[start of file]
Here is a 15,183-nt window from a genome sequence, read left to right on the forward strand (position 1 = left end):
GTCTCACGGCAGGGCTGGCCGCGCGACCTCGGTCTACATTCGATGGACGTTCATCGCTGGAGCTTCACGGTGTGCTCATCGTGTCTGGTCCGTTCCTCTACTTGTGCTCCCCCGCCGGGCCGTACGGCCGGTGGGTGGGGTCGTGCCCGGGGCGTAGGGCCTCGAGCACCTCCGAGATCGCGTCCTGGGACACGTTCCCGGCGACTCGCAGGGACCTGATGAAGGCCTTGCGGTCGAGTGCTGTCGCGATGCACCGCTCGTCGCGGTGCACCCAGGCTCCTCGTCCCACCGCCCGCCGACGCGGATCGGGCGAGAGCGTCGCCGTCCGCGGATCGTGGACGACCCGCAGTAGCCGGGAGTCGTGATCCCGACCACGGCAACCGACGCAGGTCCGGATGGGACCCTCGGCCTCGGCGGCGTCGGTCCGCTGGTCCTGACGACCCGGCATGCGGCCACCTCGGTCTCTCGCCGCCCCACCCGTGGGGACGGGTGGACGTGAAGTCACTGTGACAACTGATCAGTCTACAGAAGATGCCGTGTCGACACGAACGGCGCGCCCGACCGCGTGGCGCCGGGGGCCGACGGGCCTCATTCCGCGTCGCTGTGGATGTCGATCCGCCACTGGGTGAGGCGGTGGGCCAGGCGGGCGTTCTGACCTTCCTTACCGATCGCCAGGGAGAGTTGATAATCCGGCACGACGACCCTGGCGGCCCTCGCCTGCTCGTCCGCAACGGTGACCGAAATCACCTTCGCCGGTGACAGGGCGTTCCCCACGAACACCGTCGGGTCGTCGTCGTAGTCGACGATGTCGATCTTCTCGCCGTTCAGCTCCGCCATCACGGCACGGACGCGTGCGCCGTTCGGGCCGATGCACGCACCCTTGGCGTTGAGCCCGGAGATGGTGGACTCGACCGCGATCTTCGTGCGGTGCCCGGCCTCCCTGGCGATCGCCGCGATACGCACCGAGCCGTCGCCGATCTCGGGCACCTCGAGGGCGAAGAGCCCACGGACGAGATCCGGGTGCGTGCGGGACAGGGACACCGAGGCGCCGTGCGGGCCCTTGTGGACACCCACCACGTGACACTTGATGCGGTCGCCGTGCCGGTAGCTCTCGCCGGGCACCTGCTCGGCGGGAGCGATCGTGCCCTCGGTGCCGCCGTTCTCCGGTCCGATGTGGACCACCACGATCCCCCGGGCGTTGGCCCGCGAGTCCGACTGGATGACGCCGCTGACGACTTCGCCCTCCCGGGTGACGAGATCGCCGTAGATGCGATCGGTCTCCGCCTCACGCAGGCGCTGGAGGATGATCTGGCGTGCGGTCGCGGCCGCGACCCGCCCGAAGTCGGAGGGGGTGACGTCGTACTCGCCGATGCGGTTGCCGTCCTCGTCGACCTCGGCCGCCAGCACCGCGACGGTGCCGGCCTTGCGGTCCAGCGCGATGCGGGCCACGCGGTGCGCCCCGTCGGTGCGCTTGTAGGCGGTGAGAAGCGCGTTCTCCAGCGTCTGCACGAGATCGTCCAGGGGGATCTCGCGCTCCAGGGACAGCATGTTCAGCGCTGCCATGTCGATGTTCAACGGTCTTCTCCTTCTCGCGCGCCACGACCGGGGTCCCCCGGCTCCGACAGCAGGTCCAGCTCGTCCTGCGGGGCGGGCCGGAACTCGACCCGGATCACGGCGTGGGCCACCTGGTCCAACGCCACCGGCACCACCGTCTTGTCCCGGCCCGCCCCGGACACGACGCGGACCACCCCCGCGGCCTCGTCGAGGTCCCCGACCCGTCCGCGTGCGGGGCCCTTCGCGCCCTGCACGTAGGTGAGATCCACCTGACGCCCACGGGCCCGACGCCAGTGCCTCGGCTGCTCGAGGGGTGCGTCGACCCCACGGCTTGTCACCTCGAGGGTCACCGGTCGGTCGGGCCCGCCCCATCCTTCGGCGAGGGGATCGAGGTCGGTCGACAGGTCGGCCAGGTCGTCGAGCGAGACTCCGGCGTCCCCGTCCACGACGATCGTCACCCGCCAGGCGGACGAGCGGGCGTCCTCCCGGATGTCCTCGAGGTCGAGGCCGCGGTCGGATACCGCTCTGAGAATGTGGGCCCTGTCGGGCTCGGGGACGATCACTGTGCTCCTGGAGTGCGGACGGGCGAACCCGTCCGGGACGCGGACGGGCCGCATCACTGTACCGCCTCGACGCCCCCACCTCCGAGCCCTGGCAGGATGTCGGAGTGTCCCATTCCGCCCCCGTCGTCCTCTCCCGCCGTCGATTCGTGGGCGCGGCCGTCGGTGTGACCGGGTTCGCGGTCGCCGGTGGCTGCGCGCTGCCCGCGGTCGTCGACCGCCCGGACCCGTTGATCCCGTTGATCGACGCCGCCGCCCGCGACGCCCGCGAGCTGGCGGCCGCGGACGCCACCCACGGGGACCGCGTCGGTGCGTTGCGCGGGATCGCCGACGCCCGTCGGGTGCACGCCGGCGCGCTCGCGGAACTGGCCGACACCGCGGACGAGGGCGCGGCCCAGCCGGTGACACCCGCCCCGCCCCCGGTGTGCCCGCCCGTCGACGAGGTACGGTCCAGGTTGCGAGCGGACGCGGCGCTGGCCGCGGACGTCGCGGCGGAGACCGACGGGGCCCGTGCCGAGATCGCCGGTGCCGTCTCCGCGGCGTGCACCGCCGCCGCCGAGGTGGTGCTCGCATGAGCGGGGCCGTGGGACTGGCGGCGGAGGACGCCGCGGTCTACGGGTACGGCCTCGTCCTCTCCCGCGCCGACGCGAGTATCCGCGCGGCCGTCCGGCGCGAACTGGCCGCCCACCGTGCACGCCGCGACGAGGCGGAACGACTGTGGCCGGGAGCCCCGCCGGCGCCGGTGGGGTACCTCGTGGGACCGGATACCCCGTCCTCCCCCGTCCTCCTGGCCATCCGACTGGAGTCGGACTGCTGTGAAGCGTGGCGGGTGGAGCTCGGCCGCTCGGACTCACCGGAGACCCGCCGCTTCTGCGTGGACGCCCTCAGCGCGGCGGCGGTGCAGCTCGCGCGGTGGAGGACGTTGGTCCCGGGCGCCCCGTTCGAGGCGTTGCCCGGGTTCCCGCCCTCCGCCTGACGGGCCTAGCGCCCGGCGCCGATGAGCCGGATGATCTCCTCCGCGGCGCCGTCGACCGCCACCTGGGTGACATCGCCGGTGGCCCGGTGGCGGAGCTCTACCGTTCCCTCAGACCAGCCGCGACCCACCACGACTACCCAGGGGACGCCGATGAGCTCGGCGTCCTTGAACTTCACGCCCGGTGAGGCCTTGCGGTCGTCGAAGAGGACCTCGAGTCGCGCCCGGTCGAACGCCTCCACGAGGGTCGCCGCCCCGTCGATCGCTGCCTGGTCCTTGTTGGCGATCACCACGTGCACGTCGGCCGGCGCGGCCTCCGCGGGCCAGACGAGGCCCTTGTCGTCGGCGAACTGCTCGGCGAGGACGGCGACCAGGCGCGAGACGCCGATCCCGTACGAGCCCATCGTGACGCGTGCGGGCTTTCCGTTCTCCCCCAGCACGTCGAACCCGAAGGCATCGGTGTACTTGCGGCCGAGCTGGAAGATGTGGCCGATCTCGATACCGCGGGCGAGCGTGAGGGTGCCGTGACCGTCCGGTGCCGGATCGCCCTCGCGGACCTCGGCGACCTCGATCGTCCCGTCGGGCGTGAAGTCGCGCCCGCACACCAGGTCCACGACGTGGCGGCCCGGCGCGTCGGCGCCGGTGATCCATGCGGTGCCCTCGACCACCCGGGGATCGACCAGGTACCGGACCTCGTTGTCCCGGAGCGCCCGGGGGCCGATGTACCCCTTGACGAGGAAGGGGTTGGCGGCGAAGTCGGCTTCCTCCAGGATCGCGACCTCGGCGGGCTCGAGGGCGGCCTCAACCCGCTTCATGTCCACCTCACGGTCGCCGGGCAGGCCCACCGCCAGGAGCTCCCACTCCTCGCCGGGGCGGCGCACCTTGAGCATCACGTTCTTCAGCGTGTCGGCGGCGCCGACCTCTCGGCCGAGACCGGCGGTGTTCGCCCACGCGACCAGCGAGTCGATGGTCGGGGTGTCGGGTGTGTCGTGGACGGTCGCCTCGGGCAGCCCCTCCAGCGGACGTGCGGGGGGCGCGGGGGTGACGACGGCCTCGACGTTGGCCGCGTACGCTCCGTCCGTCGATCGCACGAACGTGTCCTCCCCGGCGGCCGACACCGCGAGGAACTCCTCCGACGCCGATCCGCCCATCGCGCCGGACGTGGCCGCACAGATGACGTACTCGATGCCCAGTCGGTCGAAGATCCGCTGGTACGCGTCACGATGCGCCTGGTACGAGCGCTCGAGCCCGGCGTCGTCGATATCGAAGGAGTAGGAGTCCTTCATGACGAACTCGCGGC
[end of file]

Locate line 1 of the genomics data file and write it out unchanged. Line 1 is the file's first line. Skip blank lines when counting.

Here is a 15,183-nt window from a genome sequence, read left to right on the forward strand (position 1 = left end):